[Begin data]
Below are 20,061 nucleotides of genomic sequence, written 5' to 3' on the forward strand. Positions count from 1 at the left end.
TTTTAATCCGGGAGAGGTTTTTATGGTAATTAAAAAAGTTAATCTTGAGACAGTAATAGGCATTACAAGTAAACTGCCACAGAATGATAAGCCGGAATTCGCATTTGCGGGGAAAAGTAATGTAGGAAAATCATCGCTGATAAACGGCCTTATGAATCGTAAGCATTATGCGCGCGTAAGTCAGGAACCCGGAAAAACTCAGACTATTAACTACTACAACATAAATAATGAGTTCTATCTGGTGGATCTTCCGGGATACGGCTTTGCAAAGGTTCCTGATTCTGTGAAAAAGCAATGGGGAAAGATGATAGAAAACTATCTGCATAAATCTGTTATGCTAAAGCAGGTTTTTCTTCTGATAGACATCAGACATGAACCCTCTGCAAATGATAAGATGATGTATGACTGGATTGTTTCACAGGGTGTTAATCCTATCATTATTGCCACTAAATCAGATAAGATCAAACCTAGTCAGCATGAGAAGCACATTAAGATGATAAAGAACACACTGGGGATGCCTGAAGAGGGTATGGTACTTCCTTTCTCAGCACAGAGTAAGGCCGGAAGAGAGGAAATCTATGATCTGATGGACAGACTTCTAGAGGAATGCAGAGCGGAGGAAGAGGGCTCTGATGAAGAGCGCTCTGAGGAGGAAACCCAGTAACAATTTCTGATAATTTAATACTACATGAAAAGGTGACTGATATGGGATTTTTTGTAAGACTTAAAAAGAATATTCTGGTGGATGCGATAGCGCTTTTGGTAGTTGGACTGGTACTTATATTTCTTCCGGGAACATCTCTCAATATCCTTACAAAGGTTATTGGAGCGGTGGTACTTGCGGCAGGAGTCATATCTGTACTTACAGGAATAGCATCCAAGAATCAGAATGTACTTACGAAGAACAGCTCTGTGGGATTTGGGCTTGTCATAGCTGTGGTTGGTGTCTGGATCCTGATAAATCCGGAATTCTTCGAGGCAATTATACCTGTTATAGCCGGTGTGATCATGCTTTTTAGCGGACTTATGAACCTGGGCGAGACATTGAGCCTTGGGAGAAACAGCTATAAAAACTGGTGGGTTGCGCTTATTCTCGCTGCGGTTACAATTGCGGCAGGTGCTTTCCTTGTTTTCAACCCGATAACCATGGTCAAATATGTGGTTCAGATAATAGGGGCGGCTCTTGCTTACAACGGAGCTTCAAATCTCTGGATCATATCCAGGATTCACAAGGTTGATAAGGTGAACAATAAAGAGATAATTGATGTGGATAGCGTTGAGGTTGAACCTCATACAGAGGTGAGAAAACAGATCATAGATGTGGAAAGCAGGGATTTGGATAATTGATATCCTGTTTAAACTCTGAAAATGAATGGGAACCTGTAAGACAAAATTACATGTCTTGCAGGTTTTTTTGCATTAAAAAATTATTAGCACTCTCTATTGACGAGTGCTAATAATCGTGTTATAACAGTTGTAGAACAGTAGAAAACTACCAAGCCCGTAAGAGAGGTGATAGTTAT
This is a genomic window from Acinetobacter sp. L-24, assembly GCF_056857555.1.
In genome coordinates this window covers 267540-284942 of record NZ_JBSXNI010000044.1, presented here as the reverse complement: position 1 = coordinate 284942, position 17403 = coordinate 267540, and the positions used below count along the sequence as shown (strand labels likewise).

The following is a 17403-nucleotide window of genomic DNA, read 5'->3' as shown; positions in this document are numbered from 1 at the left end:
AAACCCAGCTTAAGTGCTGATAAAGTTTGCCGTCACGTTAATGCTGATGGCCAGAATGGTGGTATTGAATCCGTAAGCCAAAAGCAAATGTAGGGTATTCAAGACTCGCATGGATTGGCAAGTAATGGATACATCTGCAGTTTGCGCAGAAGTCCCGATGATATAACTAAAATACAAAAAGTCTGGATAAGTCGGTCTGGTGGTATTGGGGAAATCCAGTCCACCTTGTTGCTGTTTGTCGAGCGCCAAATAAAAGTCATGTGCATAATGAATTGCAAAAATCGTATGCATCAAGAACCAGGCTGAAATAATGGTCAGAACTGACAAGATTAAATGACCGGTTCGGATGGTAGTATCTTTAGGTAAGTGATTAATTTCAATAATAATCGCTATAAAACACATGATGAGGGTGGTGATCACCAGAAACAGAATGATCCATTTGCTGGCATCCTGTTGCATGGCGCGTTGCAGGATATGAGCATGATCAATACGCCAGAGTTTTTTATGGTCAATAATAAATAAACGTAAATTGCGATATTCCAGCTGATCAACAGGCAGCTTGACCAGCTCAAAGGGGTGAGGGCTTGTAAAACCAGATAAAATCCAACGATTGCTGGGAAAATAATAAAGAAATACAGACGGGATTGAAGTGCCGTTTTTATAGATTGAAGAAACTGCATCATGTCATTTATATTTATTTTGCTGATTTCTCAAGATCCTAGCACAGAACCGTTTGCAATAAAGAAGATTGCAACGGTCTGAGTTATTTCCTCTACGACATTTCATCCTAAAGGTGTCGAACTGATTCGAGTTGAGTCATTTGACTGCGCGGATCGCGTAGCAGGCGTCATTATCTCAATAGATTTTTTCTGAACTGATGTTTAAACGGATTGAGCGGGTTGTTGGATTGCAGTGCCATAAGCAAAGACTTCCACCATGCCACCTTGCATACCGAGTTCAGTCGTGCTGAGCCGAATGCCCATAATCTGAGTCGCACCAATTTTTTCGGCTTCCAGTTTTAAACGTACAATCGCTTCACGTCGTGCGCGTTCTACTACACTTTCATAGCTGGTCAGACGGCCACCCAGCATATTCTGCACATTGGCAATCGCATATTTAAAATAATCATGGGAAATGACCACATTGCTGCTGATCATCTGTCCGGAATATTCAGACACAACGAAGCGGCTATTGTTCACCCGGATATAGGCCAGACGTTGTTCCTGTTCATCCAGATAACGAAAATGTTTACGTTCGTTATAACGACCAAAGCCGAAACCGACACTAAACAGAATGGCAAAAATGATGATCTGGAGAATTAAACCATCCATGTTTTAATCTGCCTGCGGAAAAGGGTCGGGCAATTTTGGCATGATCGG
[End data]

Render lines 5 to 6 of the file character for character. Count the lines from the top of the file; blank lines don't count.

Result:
The following is a 17403-nucleotide window of genomic DNA, read 5'->3' as shown; positions in this document are numbered from 1 at the left end:
AAACCCAGCTTAAGTGCTGATAAAGTTTGCCGTCACGTTAATGCTGATGGCCAGAATGGTGGTATTGAATCCGTAAGCCAAAAGCAAATGTAGGGTATTCAAGACTCGCATGGATTGGCAAGTAATGGATACATCTGCAGTTTGCGCAGAAGTCCCGATGATATAACTAAAATACAAAAAGTCTGGATAAGTCGGTCTGGTGGTATTGGGGAAATCCAGTCCACCTTGTTGCTGTTTGTCGAGCGCCAAATAAAAGTCATGTGCATAATGAATTGCAAAAATCGTATGCATCAAGAACCAGGCTGAAATAATGGTCAGAACTGACAAGATTAAATGACCGGTTCGGATGGTAGTATCTTTAGGTAAGTGATTAATTTCAATAATAATCGCTATAAAACACATGATGAGGGTGGTGATCACCAGAAACAGAATGATCCATTTGCTGGCATCCTGTTGCATGGCGCGTTGCAGGATATGAGCATGATCAATACGCCAGAGTTTTTTATGGTCAATAATAAATAAACGTAAATTGCGATATTCCAGCTGATCAACAGGCAGCTTGACCAGCTCAAAGGGGTGAGGGCTTGTAAAACCAGATAAAATCCAACGATTGCTGGGAAAATAATAAAGAAATACAGACGGGATTGAAGTGCCGTTTTTATAGATTGAAGAAACTGCATCATGTCATTTATATTTATTTTGCTGATTTCTCAAGATCCTAGCACAGAACCGTTTGCAATAAAGAAGATTGCAACGGTCTGAGTTATTTCCTCTACGACATTTCATCCTAAAGGTGTCGAACTGATTCGAGTTGAGTCATTTGACTGCGCGGATCGCGTAGCAGGCGTCATTATCTCAATAGATTTTTTCTGAACTGATGTTTAAACGGATTGAGCGGGTTGTTGGATTGCAGTGCCATAAGCAAAGACTTCCACCATGCCACCTTGCATACCGAGTTCAGTCGTGCTGAGCCGAATGCCCATAATCTGAGTCGCACCAATTTTTTCGGCTTCCAGTTTTAAACGTACAATCGCTTCACGTCGTGCGCGTTCTACTACACTTTCATAGCTGGTCAGACGGCCACCCAGCATATTCTGCACATTGGCAATCGCATATTTAAAATAATCATGGGAAATGACCACATTGCTGCTGATCATCTGTCCGGAATATTCAGACACAACGAAGCGGCTATTGTTCACCCGGATATAGGCCAGACGTTGTTCCTGTTCATCCAGATAACGAAAATGTTTACGTTCGTTATAACGACCAAAGCCGAAACCGACACTAAACAGAATGGCAAAAATGATGATCTGGAGAATTAAACCATCCATGTTTTAATCTGCCTGCGGAAAAGGGTCGGGCAATTTTGGCATGATCGG